Police are photographing an excavation site near the banks of a remote reservoir in Portugal as the new search for Madeleine McCann enters a third day.
Teams were seen early on Thursday cutting wood on the banks of a reservoir 30 miles from where the toddler went missing in the Algarve in May 2007.
Officers maintained their focus on the area of woodland on a peninsula at the Barragem do Arade, after a digging operation was carried out a day before with sniffer dogs.
Heavy machinery was used to cut through vast undergrowth at the site, while a mixture of uniformed and plain-clothes officers raked the ground.
A large section of the Barragem do Arade has been cordoned off since Tuesday morning.
Police have been using shovels to excavate their area of focus, while sniffer dogs and pickaxes were also deployed over the course of the searches.
While some members of the search team concentrated on the digging site, others used rakes and shovels to scour the surrounding area, slowly making their way through the recently trimmed undergrowth.
Earlier this week, Portuguese authorities announced a new search at the Arade reservoir would be taking place for an initial two days at the request of German investigators.
Madeleine, who was just days away from turning four when she disappeared, was staying in the beach resort of Praia da Luz with her twin siblings in May 2007.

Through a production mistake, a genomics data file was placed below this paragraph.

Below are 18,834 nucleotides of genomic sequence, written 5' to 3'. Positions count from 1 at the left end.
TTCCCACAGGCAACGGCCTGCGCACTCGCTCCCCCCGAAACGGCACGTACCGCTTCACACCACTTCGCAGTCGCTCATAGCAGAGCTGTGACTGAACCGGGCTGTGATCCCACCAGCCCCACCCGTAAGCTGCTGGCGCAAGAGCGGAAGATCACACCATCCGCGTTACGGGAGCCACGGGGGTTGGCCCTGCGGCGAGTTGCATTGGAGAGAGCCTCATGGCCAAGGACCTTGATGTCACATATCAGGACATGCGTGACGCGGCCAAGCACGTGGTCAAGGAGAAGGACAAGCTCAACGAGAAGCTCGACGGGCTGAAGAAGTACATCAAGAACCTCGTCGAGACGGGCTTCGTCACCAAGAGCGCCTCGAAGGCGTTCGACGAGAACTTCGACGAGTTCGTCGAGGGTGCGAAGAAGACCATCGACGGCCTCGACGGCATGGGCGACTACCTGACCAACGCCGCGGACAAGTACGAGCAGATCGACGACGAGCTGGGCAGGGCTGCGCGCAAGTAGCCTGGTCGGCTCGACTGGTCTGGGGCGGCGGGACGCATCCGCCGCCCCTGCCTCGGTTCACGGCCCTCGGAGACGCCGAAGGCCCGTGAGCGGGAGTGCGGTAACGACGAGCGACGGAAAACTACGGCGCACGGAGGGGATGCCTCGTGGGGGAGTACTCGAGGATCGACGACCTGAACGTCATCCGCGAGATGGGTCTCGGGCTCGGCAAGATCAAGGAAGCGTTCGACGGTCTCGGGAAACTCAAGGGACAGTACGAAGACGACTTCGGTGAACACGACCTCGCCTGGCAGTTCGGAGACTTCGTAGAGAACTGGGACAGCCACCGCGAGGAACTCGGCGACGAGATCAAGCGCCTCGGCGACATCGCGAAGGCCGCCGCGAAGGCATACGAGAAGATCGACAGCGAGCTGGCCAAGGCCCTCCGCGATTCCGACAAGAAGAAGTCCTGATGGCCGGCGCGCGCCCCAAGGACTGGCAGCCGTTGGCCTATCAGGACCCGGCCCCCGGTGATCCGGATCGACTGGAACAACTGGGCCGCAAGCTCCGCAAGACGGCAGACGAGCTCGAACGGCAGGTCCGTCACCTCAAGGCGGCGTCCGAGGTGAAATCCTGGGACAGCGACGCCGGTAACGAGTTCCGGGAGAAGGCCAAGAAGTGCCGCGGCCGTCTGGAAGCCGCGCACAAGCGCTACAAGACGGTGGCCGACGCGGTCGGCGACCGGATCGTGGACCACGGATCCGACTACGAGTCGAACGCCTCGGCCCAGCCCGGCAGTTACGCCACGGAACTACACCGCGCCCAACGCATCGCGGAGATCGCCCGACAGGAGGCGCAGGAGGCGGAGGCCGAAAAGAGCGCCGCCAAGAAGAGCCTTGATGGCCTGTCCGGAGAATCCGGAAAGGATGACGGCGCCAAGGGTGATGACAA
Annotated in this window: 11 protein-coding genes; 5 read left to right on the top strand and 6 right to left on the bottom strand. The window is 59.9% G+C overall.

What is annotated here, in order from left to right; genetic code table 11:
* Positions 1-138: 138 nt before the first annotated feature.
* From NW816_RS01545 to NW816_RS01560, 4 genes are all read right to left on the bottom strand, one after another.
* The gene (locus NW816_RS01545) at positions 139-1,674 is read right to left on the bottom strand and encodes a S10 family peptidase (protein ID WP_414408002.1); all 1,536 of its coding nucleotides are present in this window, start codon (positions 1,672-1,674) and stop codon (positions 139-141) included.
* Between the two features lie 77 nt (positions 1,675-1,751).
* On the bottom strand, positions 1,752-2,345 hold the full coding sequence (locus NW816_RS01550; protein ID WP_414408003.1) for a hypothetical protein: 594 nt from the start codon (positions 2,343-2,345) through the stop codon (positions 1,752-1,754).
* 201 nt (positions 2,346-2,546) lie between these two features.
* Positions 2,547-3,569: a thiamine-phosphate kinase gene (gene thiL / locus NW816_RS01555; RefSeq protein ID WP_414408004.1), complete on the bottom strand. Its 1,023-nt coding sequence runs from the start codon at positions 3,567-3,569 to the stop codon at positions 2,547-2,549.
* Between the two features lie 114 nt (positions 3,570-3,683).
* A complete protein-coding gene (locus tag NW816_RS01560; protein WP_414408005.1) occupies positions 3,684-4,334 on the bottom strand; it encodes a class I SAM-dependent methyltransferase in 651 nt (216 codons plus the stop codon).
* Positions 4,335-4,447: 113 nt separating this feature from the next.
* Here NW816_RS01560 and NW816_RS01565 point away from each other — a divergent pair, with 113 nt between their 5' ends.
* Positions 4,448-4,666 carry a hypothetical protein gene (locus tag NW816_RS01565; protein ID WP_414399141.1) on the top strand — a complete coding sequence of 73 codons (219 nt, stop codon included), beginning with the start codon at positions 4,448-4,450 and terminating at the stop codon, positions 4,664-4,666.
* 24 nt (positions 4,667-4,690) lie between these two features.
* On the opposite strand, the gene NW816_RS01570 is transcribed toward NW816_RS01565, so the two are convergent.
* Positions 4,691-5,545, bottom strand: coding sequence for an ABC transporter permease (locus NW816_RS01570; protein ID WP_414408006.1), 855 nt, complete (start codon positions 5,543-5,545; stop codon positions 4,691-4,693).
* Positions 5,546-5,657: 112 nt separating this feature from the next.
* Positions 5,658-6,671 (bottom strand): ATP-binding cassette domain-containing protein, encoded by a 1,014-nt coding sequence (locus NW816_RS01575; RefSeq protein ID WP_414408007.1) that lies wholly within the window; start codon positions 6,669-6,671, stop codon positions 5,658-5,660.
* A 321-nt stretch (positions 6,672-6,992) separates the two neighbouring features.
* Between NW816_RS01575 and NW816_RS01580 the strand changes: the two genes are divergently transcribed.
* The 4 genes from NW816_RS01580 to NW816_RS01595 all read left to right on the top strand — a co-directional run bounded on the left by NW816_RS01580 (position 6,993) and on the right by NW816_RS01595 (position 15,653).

German Prosecutor, Hans Christian Wolters, clarified that a search had been requested following a tip-off.
Local media reported that officers had been asked to look for rags or items of clothing after authorities received credible information from an informant.
Mr Wolters refused to confirm this – simply saying that the tip hadn’t come from their prime suspect, Christian B.
The convicted sex offender is currently in jail in Germany serving a sentence for rape.
He denies any involvement in the three-year-old’s disappearance.
The 45-year-old is believed to have regularly visited the reservoir at the centre of this week’s search.
As activity continued on a small area of land jutting into the water, Mr Wolters told Sky News: “We have a search warrant for a certain area. This area is to be searched completely.
“It does not matter how much time this will take.
“Originally, we expected it to take about two days.
“If it now takes three or four days, it doesn’t matter. It will take until we are ‘through’ with the area.”